ISO Microchips

ISO Microchips for Cat & Dog Relocation

Iso Microchips

Moving to a new country with your furry friends can be stressful enough without having to worry about paperwork and regulations. One essential document for relocating internationally with pets is an ISO microchip – a small device implanted under your cat or dog’s skin that contains identification details. While microchipping is mandatory in many countries, standards vary, which could cause problems at border control if your pet’s chip is non-ISO compliant. Don’t leave microchipping to the last minute as you prepare for your upcoming move.

This blog post covers everything you need to get ISO-standard microchips for your pets to simplify the relocation process. We’ll overview the differences between ISO and non-ISO microchips, international standards and regulations, how to check if your pet’s existing chip is ISO-compliant, and what information the microchip should contain.

What is a pet Microchip?

A microchip is a small electronic chip wrapped in a glass cylinder that is about the size of a grain of rice. It’s implanted under pets’ skin. The microchip has a special code that can be scanned to show the pet’s ID. If a pet with a microchip gets lost and is found, the vet or animal shelter can scan it. This allows them to get the owner’s contact information to reunite the lost pet with its family.

What is an ISO Microchip?

ISO microchips are unique or different in that they are 15 digits long. This means that ISO microchips follow specific rules to be scanned and read globally. For example, veterinarians and animal shelters worldwide have scanners that can read ISO microchips. These chips are all the same size as other chips, like a large grain of rice. Usually, they are implanted in a syringe and needle by a veterinarian, although the AVID chips are also implanted by AFCD lay staff, where necessary, e.g., at HKIA Hong Kong Airport.

An ISO microchip lasts for the pet’s lifetime. All kinds of pets – dogs, cats, birds, horses, and more- can get ISO-compatible microchips. Putting an ISO microchip in a pet is an easy way to help make sure they can always be identified.

Is an ISO-compliant microchip different from other microchips?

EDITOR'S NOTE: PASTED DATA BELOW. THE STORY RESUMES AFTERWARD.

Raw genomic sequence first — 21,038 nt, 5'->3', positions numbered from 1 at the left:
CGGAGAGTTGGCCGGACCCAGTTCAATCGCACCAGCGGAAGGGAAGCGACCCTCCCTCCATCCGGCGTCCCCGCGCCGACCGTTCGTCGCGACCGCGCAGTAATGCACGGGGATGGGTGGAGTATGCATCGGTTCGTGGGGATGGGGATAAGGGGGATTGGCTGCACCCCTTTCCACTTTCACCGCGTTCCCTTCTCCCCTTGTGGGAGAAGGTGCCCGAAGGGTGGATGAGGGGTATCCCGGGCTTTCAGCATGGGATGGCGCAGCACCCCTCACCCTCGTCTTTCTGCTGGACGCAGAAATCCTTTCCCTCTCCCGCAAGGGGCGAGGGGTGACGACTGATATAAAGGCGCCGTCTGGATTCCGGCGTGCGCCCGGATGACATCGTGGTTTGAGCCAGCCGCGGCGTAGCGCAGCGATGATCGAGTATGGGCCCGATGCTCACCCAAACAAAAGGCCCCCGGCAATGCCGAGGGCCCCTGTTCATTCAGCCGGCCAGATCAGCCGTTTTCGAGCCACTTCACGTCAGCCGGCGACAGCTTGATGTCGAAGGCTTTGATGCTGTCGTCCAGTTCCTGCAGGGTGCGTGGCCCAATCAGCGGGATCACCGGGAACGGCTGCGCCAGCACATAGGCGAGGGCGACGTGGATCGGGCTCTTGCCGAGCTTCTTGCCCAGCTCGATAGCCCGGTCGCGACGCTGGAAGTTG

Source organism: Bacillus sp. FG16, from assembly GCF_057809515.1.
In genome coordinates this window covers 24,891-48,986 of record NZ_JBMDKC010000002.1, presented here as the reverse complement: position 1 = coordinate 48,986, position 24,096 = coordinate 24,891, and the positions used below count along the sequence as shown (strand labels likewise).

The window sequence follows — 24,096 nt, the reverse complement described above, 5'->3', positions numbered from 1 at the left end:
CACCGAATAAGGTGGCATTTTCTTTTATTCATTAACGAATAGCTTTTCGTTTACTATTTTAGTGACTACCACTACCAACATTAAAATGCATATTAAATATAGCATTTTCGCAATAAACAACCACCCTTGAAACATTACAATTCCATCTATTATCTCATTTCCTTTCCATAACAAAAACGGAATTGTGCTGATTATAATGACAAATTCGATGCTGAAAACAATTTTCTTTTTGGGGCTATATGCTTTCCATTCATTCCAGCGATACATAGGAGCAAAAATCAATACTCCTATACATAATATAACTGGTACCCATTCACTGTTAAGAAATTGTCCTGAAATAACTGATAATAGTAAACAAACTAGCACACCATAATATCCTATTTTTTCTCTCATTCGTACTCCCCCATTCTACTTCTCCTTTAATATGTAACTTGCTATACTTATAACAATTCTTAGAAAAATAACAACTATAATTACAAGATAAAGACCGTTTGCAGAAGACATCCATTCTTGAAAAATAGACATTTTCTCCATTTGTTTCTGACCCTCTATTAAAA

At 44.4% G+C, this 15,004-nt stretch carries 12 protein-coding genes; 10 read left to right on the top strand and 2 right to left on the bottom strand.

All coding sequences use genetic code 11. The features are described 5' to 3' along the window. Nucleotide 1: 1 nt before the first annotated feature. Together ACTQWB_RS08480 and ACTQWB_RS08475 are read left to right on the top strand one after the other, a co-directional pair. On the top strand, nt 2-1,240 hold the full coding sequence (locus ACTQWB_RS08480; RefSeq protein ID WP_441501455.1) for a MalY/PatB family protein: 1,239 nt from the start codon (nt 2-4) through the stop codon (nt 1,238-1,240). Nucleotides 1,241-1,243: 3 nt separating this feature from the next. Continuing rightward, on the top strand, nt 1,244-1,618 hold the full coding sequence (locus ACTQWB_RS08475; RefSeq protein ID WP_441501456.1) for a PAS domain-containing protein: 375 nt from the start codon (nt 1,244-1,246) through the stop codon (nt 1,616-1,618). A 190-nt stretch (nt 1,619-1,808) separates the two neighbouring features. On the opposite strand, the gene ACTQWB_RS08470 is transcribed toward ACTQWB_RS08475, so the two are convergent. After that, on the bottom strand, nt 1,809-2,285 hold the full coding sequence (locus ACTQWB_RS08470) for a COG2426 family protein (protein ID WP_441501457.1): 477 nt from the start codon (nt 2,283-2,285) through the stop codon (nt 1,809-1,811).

All dogs in Hong Kong require AVID 9 digit chips as part of Hong Kong’s Dog Licence rules and regulations as a matter of trying to prevent and exclude Rabies disease from the country. Some countries require ISO chips, others require iso-compatable chips. Some countries are satisfied with any microchip. Chip type depends on the country requirements.

Importance of ISO microchip

ISO Microchipping is a crucial aspect of responsible pet ownership, offering numerous benefits that ensure the safety and well-being of your furry friends:

  • Global ID

ISO chips can be scanned and understood by vets and shelters everywhere in the world. This helps lost pets be identified no matter where they are.

  • Reuniting Pets

ISO chips make it much easier for shelters to contact owners and reunite lost pets with their families.

  • Lifetime Code

An ISO chip’s unique code never changes and can always identify a pet, even years later.

  • Mandatory

In the EU and several non-EU countries, ISO microchipping is mandatory for pet identification and proof of ownership.

What is all the fuss about?

Worldwide pet identification. Pets flying around the world need to be identifiable for biosecurity. This means measures designed to protect the humans population against harmful biological or biochemical substances.

Your dog or cat’s health, what country you live, and the places you travel with your pet, all could cause biosecurity incidents, such as disease outbreaks. Don’t forget Rabies still is transmissible to people from pets, and Children in Africa and India etc die from it each year, as well as thousands of stray dogs and cats.

What If My Pet Doesn’t Have an ISO-Compatible Microchip?

Getting your pet an ISO microchip is essential. But you may have a pet without one. Or your pet may have an older chip that shelters can’t always read. There are some things you can do. First, have your vet check your pet for any microchip that is there now. They can see if your pet already has an older chip. If they find one, the vet can register it and add your details to databases. But the problem is that old chips can’t always be read right by scanners everywhere.